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Journalists from around the world share experiences of transitional justice ©Sylvain Olivri / Justice Info

Journalists from around the world share experiences of transitional justice

At the end of November, ten correspondents from Justice Info, Fondation Hirondelle's international justice website, were in Geneva to share their experiences at a conference on the theme "What kind of Justice for a Troubled World?" 

Ukraine and Colombia – two major countries in Justice Info’s news – were represented at this event by Serhii Andrushko, adviser for its correspondent network in Ukraine, and Colombia correspondent Andrés Bermúdez Liévano. These are two countries where the justice system is active.

Serhii stressed the conditions in which Ukrainian journalists find themselves. "The first trials took place only a few months after the start of the war, when the tanks were still there," he said. This poses a challenge for these professionals. "I think that for some journalists it can be a difficult time to cover a trial fairly," he continued, as almost all of them have witnessed war crimes. Although journalists want to remain objective, "the situation has its impact", he said. In Colombia, there is a "complete" model for deploying transitional justice tools, with a truth commission, a special court, and attention to reparations and disappearances. Andrès observed that, in this context where everyone is concerned, "more and more people in Colombia are asking for more and more information about the justice and peace processes".

But in other parts of the world, justice is in more trouble. This is the case in Tunisia, Gambia and Mali, represented respectively by Olfa Belhassine, Mariam Sankanu and Boubacar Sidiki Haidara. These correspondents for Justice Info work in three countries where truth commissions operated for a time, and where the momentum has now died down. In the case of Tunisia, the commission, set up after the 2010 revolution, gave a voice to the victims only to then forget them, said Olfa, who spoke of "the State’s big lie". Mariam described a similar situation in Gambia, where a commission with a strong public following was not followed up by authorities once its mandate was completed. Boubacar spoke of the Mali case, where a truth commission has never fulfilled its promises, and where the International Criminal Court has distributed only meagre reparations. The sums involved were deemed derisory, and were met with incomprehension. In his view, given the political context, "the transitional justice process in Mali is at a standstill, probably for several years".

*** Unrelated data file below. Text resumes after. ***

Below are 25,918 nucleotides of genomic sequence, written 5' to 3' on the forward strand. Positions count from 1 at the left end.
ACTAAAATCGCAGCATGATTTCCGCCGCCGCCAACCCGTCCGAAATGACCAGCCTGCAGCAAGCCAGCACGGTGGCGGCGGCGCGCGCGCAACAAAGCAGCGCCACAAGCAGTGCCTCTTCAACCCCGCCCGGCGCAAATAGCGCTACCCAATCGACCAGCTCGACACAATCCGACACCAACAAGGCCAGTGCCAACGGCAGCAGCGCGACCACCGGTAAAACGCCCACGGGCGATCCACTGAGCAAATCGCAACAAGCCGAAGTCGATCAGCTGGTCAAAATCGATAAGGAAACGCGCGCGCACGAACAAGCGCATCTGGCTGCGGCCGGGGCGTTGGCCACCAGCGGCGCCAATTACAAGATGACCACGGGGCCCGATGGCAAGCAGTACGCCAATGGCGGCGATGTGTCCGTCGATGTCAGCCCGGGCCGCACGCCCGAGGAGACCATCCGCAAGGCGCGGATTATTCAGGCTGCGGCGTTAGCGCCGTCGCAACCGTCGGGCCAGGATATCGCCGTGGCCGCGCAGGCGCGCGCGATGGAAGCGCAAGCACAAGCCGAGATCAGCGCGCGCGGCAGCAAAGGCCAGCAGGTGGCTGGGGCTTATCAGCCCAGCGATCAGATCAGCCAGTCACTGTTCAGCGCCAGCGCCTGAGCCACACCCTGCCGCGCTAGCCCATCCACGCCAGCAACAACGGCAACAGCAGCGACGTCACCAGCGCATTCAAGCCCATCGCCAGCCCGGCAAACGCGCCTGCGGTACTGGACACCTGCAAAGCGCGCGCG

Janet H. Anderson, Justice Info’s correspondent in The Hague which hosts a number of international courts including the International Criminal Court (ICC), described how the ICC finds itself at the crossroads of East-West and North-South tensions. She described an ICC that has been solicited by all sides, particularly given the urgency of the conflicts in Ukraine and Palestine, but which after more than 20 years of existence has not succeeded in convicting a single state official. Moreover, she thinks trials conducted far from the victims can also be problematic for them. 

But the field of transitional justice is rich and, for Justice Info, extends far beyond current conflicts, post-war or post-dictatorship situations. The conference highlighted the issue of returning cultural property and post-colonial reparation, addressed notably by Benin correspondent Rachida Houssou. She recounted the day in November 2021 when 26 pieces of art were returned from France, bringing joy and crowds to her country’s capital Cotonou. Two years later, the pieces are unfortunately still in boxes, as the construction of the planned museum has been greatly delayed. But she stressed that for the people of Benin, the most important thing is that these pieces have returned home.

All Justice Info articles can be found on their website.